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Matt Smith as The Doctor, holding a baby (Stormageddon)

“Evan, Stormageddon did not appreciate your last remark.”

Dear Captain Awkward:

My husband is very expressive of his emotions; the problem is, he’s also very subtle about it. I’ve had half-joking chats with his BFF (we’ll call him Adam) about the subtle distinctions between the sigh that means “I’m pretending to be offended because you’re playfully teasing me” and the sigh that means “I’m actually really hurt but I don’t want to make a scene”; it’s as clear as day to me and Adam, but sounds identical to onlookers. My BFF, Evan, is one of those who can’t read my husband at all; recently, he approached me and mentioned that it makes him uncomfortable when I call my husband out on emotions Evan didn’t even notice he was feeling because it feels like I’m telling him what he’s feeling when I’m actually just echoing back what I’m seeing on his face. 

The way my husband and I work, it helps tremendously if I stop and question him when I’m getting signals that he’s not okay, so we can resolve the issue immediately and not let it fester. I’m very grateful Evan said something, however, because I suspect other friends are also uncomfortable. How can I address my husband’s emotions when I’m the only one who can tell them apart without making people think I’m making things up, seeing what’s not there, or generally neurotic and anal?

For example: The three of us (Me, my husband, and Evan) were out to lunch and Evan and my husband were playfully teasing each other. Evan said something that actually bothered my husband, and he went into his (subtle) withdraw-and-sulk routine. I knew he’d feel bad all lunch and barely participate in the conversation, so I tried to comfort him,  but he rebuffed me, so then I felt kind of bad myself. Evan was highly uncomfortable, but he characterized the event as my making a big deal out of nothing and making both of us upset. I pointed out that my husband was upset by the teasing first, and Evan was shocked to realize that he’d hit a nerve at all, and immediately apologized. That ended well, but I feel like I handled it badly. It’s like the three of us were in two totally different conversations: my husband and my perspective, and Evan’s perspective. I really don’t want to come across how I do in Evan’s perspective, but I’m not sure how to clue him in without sounding like a control freak.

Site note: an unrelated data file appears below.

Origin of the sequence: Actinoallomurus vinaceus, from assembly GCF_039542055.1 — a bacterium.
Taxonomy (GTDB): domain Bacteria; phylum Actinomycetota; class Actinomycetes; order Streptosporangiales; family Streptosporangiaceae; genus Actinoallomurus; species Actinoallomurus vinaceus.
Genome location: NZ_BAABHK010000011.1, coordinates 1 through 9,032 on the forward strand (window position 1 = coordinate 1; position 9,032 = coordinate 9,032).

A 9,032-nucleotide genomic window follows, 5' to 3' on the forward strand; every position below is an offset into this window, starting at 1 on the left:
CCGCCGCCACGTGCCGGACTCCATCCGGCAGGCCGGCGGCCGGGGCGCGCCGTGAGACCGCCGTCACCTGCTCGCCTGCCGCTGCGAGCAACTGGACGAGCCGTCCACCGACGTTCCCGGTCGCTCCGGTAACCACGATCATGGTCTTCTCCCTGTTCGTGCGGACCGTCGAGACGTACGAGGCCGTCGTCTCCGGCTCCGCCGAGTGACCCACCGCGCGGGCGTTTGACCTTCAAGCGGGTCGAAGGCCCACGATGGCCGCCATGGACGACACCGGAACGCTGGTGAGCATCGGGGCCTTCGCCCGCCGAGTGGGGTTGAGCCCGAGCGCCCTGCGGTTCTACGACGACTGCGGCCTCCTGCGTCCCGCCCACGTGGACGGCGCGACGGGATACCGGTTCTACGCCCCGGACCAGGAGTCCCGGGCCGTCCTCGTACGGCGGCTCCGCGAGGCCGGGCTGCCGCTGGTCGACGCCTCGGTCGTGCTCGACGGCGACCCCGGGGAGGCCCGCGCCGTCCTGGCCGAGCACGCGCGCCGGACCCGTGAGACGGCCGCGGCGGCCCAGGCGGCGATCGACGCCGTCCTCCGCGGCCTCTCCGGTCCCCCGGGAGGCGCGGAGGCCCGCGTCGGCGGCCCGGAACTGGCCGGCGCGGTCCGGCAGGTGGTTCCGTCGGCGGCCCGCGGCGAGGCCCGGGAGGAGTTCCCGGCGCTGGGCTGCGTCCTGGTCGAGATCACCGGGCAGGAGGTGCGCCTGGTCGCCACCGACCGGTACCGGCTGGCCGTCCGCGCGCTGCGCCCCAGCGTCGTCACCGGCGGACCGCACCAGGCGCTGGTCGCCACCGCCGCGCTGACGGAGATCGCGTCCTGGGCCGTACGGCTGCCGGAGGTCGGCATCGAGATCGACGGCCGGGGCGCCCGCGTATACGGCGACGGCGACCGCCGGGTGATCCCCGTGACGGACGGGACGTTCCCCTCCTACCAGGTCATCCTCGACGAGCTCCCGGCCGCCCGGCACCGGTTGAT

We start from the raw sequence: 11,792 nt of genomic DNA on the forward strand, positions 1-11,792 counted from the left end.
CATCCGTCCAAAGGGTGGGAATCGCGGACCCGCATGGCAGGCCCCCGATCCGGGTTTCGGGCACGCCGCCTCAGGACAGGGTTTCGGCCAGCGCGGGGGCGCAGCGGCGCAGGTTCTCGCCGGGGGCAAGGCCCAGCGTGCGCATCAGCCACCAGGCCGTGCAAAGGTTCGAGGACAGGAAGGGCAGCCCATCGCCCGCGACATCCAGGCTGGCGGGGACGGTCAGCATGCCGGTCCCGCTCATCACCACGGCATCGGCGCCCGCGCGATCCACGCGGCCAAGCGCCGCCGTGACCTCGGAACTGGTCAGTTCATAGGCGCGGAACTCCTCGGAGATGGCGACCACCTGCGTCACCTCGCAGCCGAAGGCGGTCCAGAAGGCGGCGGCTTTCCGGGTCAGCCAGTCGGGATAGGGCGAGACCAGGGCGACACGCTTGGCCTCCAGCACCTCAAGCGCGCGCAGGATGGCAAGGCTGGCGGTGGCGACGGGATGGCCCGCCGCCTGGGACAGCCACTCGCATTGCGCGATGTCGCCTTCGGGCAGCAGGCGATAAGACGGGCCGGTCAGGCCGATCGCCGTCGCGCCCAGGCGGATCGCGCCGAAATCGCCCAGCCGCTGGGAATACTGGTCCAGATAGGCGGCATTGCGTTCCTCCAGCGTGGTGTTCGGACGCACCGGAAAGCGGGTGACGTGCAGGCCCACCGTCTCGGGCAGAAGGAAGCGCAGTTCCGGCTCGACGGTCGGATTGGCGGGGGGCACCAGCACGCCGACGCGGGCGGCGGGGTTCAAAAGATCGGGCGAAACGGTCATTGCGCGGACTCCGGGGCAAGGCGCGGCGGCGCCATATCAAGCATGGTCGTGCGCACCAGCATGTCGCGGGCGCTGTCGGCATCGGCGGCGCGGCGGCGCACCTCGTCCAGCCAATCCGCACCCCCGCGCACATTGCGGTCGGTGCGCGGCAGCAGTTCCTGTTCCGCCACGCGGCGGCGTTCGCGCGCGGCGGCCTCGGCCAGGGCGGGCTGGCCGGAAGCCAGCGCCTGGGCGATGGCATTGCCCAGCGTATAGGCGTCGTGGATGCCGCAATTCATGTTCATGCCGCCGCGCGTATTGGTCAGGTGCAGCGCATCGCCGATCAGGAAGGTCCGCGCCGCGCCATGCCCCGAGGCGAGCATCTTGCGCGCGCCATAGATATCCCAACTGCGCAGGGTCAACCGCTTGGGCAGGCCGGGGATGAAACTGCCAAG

Got any scripts for this?

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Dear Captain Awkward:

I used to hang out with Friend Group, and dated a guy in that group for two years. When we broke up five years ago, I moved to a different neighborhood and saw them less because I needed space and because I was starting to move away from them socially.

Since then, I hang out with this group less and less, but still come out for big get-togethers. My ex-boyfriend and I were on good terms. He’s more socially awkward than I am and in our relationship and after, I took on the burden of smoothing any awkwardness over. We hooked up at one point, and I suspected he wanted to get back together with me, but I wasn’t interested. We hung out in group settings a few times since then, and all was well.

Then I got engaged to someone outside of Friend Group, and ex-boyfriend started ignoring me at these Friend Group events. Avoiding eye contact. No talking. Looking the other way when I was standing in front of him. Since I don’t see this group much, I tried not to let it bother me. I also didn’t want to talk about it with anyone, because I didn’t want to come off like an obsessive ex. 

I don’t think he bears me any ill will or anything. I just think he’s kind of an awkward guy who just didn’t know how to react.